• MnPass Express Lanes & Southern California HOV
  • I-680 Express Lanes

 traffic photo

Source: I-680 Express Lanes, Alameda County Transportation Commission, CA

Traffic photo

Source: MnPass Express Lanes, MN

SR 237 EB Pricing Sign; SR 237 EB Express Lane Entrance; I-880 SB Pricing Sign; I-880 SB Express Lane Entrance

Four Traffic Photos
(top row); SR 237 EB Pricing Sign and SR 237 EB Express Lane Entrance
(second row) I-880 SB Pricing Sign and I-880 SB Express Lane Entrance

Access Types Arrangement

Two types of access arrangement under consideration in the Bay Area

  1. Limited Access
    • Double white lines separating General Purpose Lane (GP) and Express Lane (EL)
    • Designated openings for weaving of traffic into/out of EL
  2. Continuous Access
    • Dashed lines separating GP and EL
    • Toll using multiple electronic readers with scaled spacing

Limited Access

illustration showing traffic flow options

Limited Access Striping

  • One lane to utilize unused capacity
    traffic photo
  • Two lanes to minimize bottlenecks and increase capacity
    Traffic photo
  • Source: I-95 Express Lanes, Miami, FL

Continuous Access

  • Minimal or no change to striping
  • Greater amount of electronic toll system equipment throughout Express Lanes facility

traffic photo

VTA Approach to Provide EL Access Points

  1. Evaluate location of major bottlenecks in the EL corridor
  2. Implement double white lines at these locations to ensure smooth traffic flow and travel time reliability
  3. Provide extended openings to weave (non-bottleneck locations)

VTA Approach to Provide EL Access Points

  • Willingness to extend access point to be as long as possible to allow for smoother weaving
  • Adopting access point that could be over one mile

Bar chart showing Electronic System and Striping solutions

How EL Access Points are Selected?

Prioritize access locations using a hierarchy approach:

  1. Access to System Interchanges (highway to highway)
  2. Access to Expressway system (major arterials with overcrossing and underpasses)
  3. Access to key arterials serving major regional attractors; airports, universities, hospitals, major employers, commerce centers

map of Silicon Valley Freeway NetworkFine Tune Selected Location

Use an iterative approach to fine tune final location:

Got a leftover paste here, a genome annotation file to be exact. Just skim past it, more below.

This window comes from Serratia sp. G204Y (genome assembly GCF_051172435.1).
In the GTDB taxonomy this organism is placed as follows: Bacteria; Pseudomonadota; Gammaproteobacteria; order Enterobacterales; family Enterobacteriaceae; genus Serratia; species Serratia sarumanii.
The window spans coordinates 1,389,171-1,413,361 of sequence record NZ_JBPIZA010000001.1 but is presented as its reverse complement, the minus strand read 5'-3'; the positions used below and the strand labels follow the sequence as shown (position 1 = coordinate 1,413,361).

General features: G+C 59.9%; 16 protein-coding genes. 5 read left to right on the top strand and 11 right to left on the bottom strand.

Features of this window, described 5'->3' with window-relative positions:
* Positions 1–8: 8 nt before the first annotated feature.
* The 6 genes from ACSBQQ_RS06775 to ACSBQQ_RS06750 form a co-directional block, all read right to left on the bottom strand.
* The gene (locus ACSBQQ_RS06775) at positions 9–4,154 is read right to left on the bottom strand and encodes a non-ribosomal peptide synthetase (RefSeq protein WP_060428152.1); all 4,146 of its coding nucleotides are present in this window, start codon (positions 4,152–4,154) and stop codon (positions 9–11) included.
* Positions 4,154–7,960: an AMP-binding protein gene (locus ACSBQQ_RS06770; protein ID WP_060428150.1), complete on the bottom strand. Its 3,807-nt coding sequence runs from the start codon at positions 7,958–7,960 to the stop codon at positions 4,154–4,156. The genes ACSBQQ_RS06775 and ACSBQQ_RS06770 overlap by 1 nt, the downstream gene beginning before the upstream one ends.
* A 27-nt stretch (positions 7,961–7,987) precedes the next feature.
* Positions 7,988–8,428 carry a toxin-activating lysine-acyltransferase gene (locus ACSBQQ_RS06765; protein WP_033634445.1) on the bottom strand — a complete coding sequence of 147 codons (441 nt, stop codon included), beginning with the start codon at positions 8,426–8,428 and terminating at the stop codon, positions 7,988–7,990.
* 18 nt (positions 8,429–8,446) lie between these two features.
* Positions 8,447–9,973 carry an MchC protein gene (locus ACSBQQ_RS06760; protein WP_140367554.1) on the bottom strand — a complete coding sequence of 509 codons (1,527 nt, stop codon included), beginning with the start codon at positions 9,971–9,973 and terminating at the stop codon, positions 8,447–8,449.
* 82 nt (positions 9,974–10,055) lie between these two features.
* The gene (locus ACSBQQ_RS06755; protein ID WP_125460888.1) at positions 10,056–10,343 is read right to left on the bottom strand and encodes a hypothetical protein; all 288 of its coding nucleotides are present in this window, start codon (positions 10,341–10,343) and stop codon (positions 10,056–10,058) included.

• Use design standards to identify minimum distance to locate access point
  • Verify if there is sufficient geometric width to accommodate access point
  • Ensure access point location is not next to GP lane with traffic queuing (do not create new bottlenecks due to new weaving!)
  • Shift access point if necessary until the location is optimal (minimal traffic operation or geometric constraints)

Challenging task in a highly urbanized areas with closely spaced interchanges.

SR 237 Express Lanes

  • Key gateway to the golden triangle area with major employers
  • Can do congestion pricing in the middle of existing HOV lane corridors

Silicon Valley Express Lanes Map

Key Lessons to Share

  • Its about identifying and providing travel time reliability at key bottleneck locations
  • Double white lines separating GP and EL at these congestion locations help ensure travel time savings can be realized

Aerial photo

SR 237 Express Lanes Deliver Travel Time Savings

  • If you deliver travel time savings, most other issues become less significant
Lane Utilization AM Peak Period PM Peak Period
Express Lanes (EL) up arrow 17% (55%)* up arrow 24% (17%)*
General Purpose Lanes (GP) up arrow 6% up arrow 2%
Person Throughput
EL up arrow 20% (38%)* up arrow 6% (3%)*
GP up arrow 10% up arrow 2%
Travel Time Savings
EL vs. GP up arrow 3 -14 minutes up arrow 5 - 8 minutes
EL up arrow 2 - 7 minutes down arrow 2 - 4 minutes
GP up arrow 6 - 8 minutes up arrow 6 - 8 minutes

* - Indicates peak hour only

SR 237 Express Lanes
Access Design Based on Operational Conditions

Extended EL opening for 3 miles (similar to continuous access)

SR 237 Express Lanes map

SR 237 Express Lanes (Phase 2)

  • $1.6M of FHWA Value Pricing Pilot Program funds to study continuous access for SR 237 Express Lanes (Phase 2)
  • Potential to have two types of access arrangements side by side

SR 237 Express Lanes Phases I, II, III MapDesign Access Points Based on Operational Conditions

Can different access point configurations confuse drivers?

Care crashed into building

Thank you!

Logo: VTA Silicon Valley Express Lanes

Part C: SR 167 Express Toll Lanes Continuous Access Demonstration Project

Jennifer Charlebois
Toll Systems Project Engineer
Washington State Department of Transportation

Federal Highway Administration
Managed Lane Access Issues Webinar
December 17, 2013

Washington's HOV system

  • 310 lane-mile HOV system
  • Right-of-way for regional bus service while providing incentive to vanpool and carpool and avoid congestion
  • Fully open (non-designated) access between the HOV lane and the adjacent general purpose lane.
  • HOV lanes in the Seattle area are well-used and many fail to meet state and federal performance goals, particularly during peak periods.

Area map, Freeway HOV and HOT lane system

HOV lanes designed to manage demand

Currently experiencing breakdowns

  • HOV asset: Over $2 billion has been invested since the 1970s to build out a 300-mile HOV system in Central Puget Sound.
  • HOV congestion: Lanes should operate at 45 mph 90 percent of the time during peak periods. Many HOV lanes currently don't meet this performance standard, as the 2+ HOV lanes are over-utilized.
  • HOV management: Some HOV lanes are congested, some are underused.
  • Congested lanes mean inability to guarantee transit trips: Bus service costs increase and require more coaches when trips are slow or unreliable.

AM and PM Peak period traffic flow maps

Express toll lanes and HOV policy

  • photoExpress toll lanes were originally proposed as a means to achieve HOV speed and reliability standards needed to serve as an effective transit right-of-way and carpooling incentive
  • Provides an opportunity to meet HOV objectives, while improving utilization and adding value for other users
  • Express toll lanes provide tools to manage both vehicle and person throughput
    • Dynamic pricing manages vehicle flow and throughput
    • But HOV objectives focus on person-throughput, not just vehicles
    • Transit and carpool exemptions provide incentive to fill empty seats to maximize person throughput overall

MapSR 167 express toll lanes